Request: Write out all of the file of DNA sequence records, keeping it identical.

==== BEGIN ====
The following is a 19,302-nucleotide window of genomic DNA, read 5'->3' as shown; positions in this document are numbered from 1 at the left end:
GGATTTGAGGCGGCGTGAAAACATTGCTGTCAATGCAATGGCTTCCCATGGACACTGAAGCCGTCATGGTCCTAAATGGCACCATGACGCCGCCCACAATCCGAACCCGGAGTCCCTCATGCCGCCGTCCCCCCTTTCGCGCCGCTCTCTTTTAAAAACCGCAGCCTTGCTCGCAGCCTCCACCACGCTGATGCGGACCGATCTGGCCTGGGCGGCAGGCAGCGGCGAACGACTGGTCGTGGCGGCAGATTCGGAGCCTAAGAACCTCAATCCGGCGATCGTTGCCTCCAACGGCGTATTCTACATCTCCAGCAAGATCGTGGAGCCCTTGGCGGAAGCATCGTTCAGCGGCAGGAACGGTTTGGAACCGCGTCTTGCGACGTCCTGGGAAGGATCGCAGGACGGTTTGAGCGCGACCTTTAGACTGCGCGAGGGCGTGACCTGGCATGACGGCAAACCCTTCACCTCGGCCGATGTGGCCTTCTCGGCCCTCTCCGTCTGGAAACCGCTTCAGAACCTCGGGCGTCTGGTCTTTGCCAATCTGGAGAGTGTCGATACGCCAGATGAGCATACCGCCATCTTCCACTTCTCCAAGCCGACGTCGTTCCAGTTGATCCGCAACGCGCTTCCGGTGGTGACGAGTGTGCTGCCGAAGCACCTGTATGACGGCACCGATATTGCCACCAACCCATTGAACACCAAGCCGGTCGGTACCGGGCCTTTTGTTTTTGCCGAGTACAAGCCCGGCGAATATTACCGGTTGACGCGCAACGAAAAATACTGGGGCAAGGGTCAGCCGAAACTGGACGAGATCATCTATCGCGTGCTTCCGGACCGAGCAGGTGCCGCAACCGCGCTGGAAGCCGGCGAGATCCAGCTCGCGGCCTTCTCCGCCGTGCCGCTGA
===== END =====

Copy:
The following is a 19,302-nucleotide window of genomic DNA, read 5'->3' as shown; positions in this document are numbered from 1 at the left end:
GGATTTGAGGCGGCGTGAAAACATTGCTGTCAATGCAATGGCTTCCCATGGACACTGAAGCCGTCATGGTCCTAAATGGCACCATGACGCCGCCCACAATCCGAACCCGGAGTCCCTCATGCCGCCGTCCCCCCTTTCGCGCCGCTCTCTTTTAAAAACCGCAGCCTTGCTCGCAGCCTCCACCACGCTGATGCGGACCGATCTGGCCTGGGCGGCAGGCAGCGGCGAACGACTGGTCGTGGCGGCAGATTCGGAGCCTAAGAACCTCAATCCGGCGATCGTTGCCTCCAACGGCGTATTCTACATCTCCAGCAAGATCGTGGAGCCCTTGGCGGAAGCATCGTTCAGCGGCAGGAACGGTTTGGAACCGCGTCTTGCGACGTCCTGGGAAGGATCGCAGGACGGTTTGAGCGCGACCTTTAGACTGCGCGAGGGCGTGACCTGGCATGACGGCAAACCCTTCACCTCGGCCGATGTGGCCTTCTCGGCCCTCTCCGTCTGGAAACCGCTTCAGAACCTCGGGCGTCTGGTCTTTGCCAATCTGGAGAGTGTCGATACGCCAGATGAGCATACCGCCATCTTCCACTTCTCCAAGCCGACGTCGTTCCAGTTGATCCGCAACGCGCTTCCGGTGGTGACGAGTGTGCTGCCGAAGCACCTGTATGACGGCACCGATATTGCCACCAACCCATTGAACACCAAGCCGGTCGGTACCGGGCCTTTTGTTTTTGCCGAGTACAAGCCCGGCGAATATTACCGGTTGACGCGCAACGAAAAATACTGGGGCAAGGGTCAGCCGAAACTGGACGAGATCATCTATCGCGTGCTTCCGGACCGAGCAGGTGCCGCAACCGCGCTGGAAGCCGGCGAGATCCAGCTCGCGGCCTTCTCCGCCGTGCCGCTGA